San Francisco immunotherapy startup Alector just raised $32 million in a Series C round to build out a monoclonal antibody approach to neurodegenerative disease.
Alector is backed by some top-notch venture capital: This round comes from MRL Ventures, OrbiMed, Polaris Partners, Google Ventures, Topspin Partners, Mission Bay Capital and others. President and CEO Amon Rosenthal said the company will hold a follow-on financing round in the next few months thanks to the buzz the company’s generating.
Alector, after all, has a bold approach to treating neurodegenerative disease. The performance of drugs for Alzheimer’s, Parkinson’s and other such diseases tends to disappoint in the clinic – largely because the scientific community is still working to understand the genetics and biological mechanisms of neurodegenerative disease. So how is Alector choosing its immuno-modulating antibodies?
“We are a hypothesis-driven company,” Rosenthal explained in a phone interview with MedCity News.
Alector posits that neurodegeneration is caused, in part, by immune deficiency. Its platform works by enhancing or dialing back certain functions of the immune system to control the genetic expression of several neurodegenerative disorders.
The new financing will help Alector to grow its portfolio past the current dozen targets, and have its top drug candidates enter the clinic in the next year or two. It’s filed 10 patpetn applications thus far.
Rosenthal likened Alector’s drug development process as similar to the immunotherapy used in cancer. First generation antibody drugs, like Rituxan, are based on antibodies designated to kill a specific kind of cancer, based on the protein a specific tumor cell expresses. Some next generation drugs are looking for a broader approach to treating cancer – impacting the greater function of the immune system as opposed to honing in on deeply targeted drugs.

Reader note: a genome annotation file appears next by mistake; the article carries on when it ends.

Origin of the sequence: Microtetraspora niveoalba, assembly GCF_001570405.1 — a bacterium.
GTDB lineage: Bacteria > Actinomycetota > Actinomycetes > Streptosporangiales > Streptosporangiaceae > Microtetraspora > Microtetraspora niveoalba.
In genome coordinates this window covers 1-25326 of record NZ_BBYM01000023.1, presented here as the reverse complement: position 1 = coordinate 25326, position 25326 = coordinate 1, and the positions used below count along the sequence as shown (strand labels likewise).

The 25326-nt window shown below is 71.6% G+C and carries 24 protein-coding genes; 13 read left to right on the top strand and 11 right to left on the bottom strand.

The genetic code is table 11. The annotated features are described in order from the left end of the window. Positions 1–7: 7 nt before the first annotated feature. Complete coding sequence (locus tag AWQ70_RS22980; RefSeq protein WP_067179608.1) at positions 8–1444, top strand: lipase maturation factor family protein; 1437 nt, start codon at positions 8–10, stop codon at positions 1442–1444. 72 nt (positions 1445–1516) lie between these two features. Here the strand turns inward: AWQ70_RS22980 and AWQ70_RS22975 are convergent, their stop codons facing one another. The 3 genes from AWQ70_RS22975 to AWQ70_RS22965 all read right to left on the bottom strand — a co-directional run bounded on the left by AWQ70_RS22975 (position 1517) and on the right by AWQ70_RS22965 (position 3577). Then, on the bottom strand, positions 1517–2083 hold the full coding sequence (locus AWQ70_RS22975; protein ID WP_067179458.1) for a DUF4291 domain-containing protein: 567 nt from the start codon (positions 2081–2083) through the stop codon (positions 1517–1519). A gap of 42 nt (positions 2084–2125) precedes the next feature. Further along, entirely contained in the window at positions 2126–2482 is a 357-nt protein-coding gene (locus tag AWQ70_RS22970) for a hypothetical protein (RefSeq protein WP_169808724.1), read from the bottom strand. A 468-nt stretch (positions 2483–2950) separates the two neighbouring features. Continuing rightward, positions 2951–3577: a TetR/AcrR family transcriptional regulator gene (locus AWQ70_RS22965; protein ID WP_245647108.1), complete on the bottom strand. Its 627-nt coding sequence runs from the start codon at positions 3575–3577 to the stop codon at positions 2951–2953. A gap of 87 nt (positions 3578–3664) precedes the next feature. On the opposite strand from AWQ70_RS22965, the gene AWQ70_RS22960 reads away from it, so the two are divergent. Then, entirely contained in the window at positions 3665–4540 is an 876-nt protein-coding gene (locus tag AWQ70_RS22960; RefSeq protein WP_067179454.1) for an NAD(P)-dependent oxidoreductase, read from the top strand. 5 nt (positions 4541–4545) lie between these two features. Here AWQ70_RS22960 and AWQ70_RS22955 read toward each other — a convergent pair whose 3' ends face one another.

The Alector pipeline will ostensibly target the tau proteins as well as the alpha synucleins that are implicated in causing neurodegenerative disease.
“We think our approach is much broader than targeted therapeutics,” Rosenthal said.
Alector will begin the clinical study of its immunotherapy candidates on patients with a genetic predisposition to the disease – focusing on populations that run a high risk of developing the disease.
The startup is building out a broad pipeline of therapeutics, working closely with Adimab – an antibody discovery company led by Alector cofounder Tillman Gerngross. Alector’s R&D has otherwise been completely in-house – it holds no academic or licensing ties to other institutions, though it’s partnered out for some drug candidates with Johnson & Johnson.
“It reflects the strong interest of the pharma industry in what we are doing,” Rosenthal said – to say nothing of the spate of high-profile investors chomping at the bit to fund the company.
Though no one’s announced it publicly, Rosenthal believes that several large pharma are now entering the immuno-modulation space for neurodegenerative disease.
“The immunotherapy approach to neurodegenerative disease is becoming more competitive and hotter – but we started earlier,” Rosenthal said.